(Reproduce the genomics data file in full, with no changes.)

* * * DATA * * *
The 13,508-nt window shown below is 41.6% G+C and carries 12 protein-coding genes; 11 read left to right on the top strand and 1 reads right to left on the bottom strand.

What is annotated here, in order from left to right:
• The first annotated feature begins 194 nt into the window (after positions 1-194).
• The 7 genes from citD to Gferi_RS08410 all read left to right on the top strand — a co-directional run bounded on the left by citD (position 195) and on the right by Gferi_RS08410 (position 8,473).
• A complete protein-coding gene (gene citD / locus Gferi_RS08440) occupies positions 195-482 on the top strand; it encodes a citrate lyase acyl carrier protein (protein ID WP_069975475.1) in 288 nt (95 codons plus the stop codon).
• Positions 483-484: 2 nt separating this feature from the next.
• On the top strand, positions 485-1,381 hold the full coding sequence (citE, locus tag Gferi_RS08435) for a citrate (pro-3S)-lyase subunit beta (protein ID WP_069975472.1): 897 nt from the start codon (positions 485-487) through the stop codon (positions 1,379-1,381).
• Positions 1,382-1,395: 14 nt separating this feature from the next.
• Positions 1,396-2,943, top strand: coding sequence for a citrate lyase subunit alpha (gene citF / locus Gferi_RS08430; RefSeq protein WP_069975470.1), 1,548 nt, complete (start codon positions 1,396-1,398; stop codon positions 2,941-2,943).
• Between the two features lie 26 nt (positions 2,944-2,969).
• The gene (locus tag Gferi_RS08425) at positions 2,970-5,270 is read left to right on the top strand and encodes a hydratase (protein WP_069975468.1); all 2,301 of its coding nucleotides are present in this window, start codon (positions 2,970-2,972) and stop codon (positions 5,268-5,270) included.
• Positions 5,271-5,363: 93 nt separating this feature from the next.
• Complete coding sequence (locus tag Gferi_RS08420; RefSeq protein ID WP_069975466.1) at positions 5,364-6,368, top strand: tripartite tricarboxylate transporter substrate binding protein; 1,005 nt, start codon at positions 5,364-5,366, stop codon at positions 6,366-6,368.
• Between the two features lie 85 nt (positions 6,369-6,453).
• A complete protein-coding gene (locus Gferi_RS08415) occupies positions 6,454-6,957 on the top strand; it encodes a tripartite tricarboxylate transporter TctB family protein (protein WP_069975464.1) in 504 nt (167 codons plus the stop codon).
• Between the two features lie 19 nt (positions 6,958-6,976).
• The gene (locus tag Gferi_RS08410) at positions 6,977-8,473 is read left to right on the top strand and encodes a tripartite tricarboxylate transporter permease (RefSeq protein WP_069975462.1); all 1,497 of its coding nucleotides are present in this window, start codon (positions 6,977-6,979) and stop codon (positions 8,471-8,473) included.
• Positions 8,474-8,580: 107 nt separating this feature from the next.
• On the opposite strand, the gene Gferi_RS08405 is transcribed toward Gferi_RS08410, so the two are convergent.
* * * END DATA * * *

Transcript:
The 13,508-nt window shown below is 41.6% G+C and carries 12 protein-coding genes; 11 read left to right on the top strand and 1 reads right to left on the bottom strand.

What is annotated here, in order from left to right:
• The first annotated feature begins 194 nt into the window (after positions 1-194).
• The 7 genes from citD to Gferi_RS08410 all read left to right on the top strand — a co-directional run bounded on the left by citD (position 195) and on the right by Gferi_RS08410 (position 8,473).
• A complete protein-coding gene (gene citD / locus Gferi_RS08440) occupies positions 195-482 on the top strand; it encodes a citrate lyase acyl carrier protein (protein ID WP_069975475.1) in 288 nt (95 codons plus the stop codon).
• Positions 483-484: 2 nt separating this feature from the next.
• On the top strand, positions 485-1,381 hold the full coding sequence (citE, locus tag Gferi_RS08435) for a citrate (pro-3S)-lyase subunit beta (protein ID WP_069975472.1): 897 nt from the start codon (positions 485-487) through the stop codon (positions 1,379-1,381).
• Positions 1,382-1,395: 14 nt separating this feature from the next.
• Positions 1,396-2,943, top strand: coding sequence for a citrate lyase subunit alpha (gene citF / locus Gferi_RS08430; RefSeq protein WP_069975470.1), 1,548 nt, complete (start codon positions 1,396-1,398; stop codon positions 2,941-2,943).
• Between the two features lie 26 nt (positions 2,944-2,969).
• The gene (locus tag Gferi_RS08425) at positions 2,970-5,270 is read left to right on the top strand and encodes a hydratase (protein WP_069975468.1); all 2,301 of its coding nucleotides are present in this window, start codon (positions 2,970-2,972) and stop codon (positions 5,268-5,270) included.
• Positions 5,271-5,363: 93 nt separating this feature from the next.
• Complete coding sequence (locus tag Gferi_RS08420; RefSeq protein ID WP_069975466.1) at positions 5,364-6,368, top strand: tripartite tricarboxylate transporter substrate binding protein; 1,005 nt, start codon at positions 5,364-5,366, stop codon at positions 6,366-6,368.
• Between the two features lie 85 nt (positions 6,369-6,453).
• A complete protein-coding gene (locus Gferi_RS08415) occupies positions 6,454-6,957 on the top strand; it encodes a tripartite tricarboxylate transporter TctB family protein (protein WP_069975464.1) in 504 nt (167 codons plus the stop codon).
• Between the two features lie 19 nt (positions 6,958-6,976).
• The gene (locus tag Gferi_RS08410) at positions 6,977-8,473 is read left to right on the top strand and encodes a tripartite tricarboxylate transporter permease (RefSeq protein WP_069975462.1); all 1,497 of its coding nucleotides are present in this window, start codon (positions 6,977-6,979) and stop codon (positions 8,471-8,473) included.
• Positions 8,474-8,580: 107 nt separating this feature from the next.
• On the opposite strand, the gene Gferi_RS08405 is transcribed toward Gferi_RS08410, so the two are convergent.